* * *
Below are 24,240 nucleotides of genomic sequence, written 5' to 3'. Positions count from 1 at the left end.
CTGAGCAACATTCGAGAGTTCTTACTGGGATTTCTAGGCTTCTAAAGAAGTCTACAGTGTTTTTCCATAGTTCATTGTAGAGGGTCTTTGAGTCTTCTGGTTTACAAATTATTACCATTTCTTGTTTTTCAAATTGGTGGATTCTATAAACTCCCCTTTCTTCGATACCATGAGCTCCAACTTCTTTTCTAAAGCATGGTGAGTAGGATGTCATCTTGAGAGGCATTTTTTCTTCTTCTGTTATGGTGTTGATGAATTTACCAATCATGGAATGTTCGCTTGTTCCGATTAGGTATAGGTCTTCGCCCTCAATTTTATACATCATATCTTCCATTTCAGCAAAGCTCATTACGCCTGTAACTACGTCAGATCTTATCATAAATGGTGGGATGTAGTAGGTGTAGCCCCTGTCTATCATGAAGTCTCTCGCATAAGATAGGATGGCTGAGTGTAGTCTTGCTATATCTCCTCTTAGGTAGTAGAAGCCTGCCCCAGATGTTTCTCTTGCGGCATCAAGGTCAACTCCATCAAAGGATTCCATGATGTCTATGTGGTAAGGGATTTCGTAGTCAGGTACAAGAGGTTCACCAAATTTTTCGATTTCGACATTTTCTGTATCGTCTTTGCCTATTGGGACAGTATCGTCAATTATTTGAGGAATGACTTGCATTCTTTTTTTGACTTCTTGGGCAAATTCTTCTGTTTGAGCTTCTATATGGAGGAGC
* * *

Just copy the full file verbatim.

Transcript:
Below are 24,240 nucleotides of genomic sequence, written 5' to 3'. Positions count from 1 at the left end.
CTGAGCAACATTCGAGAGTTCTTACTGGGATTTCTAGGCTTCTAAAGAAGTCTACAGTGTTTTTCCATAGTTCATTGTAGAGGGTCTTTGAGTCTTCTGGTTTACAAATTATTACCATTTCTTGTTTTTCAAATTGGTGGATTCTATAAACTCCCCTTTCTTCGATACCATGAGCTCCAACTTCTTTTCTAAAGCATGGTGAGTAGGATGTCATCTTGAGAGGCATTTTTTCTTCTTCTGTTATGGTGTTGATGAATTTACCAATCATGGAATGTTCGCTTGTTCCGATTAGGTATAGGTCTTCGCCCTCAATTTTATACATCATATCTTCCATTTCAGCAAAGCTCATTACGCCTGTAACTACGTCAGATCTTATCATAAATGGTGGGATGTAGTAGGTGTAGCCCCTGTCTATCATGAAGTCTCTCGCATAAGATAGGATGGCTGAGTGTAGTCTTGCTATATCTCCTCTTAGGTAGTAGAAGCCTGCCCCAGATGTTTCTCTTGCGGCATCAAGGTCAACTCCATCAAAGGATTCCATGATGTCTATGTGGTAAGGGATTTCGTAGTCAGGTACAAGAGGTTCACCAAATTTTTCGATTTCGACATTTTCTGTATCGTCTTTGCCTATTGGGACAGTATCGTCAATTATTTGAGGAATGACTTGCATTCTTTTTTTGACTTCTTGGGCAAATTCTTCTGTTTGAGCTTCTATATGGAGGAGC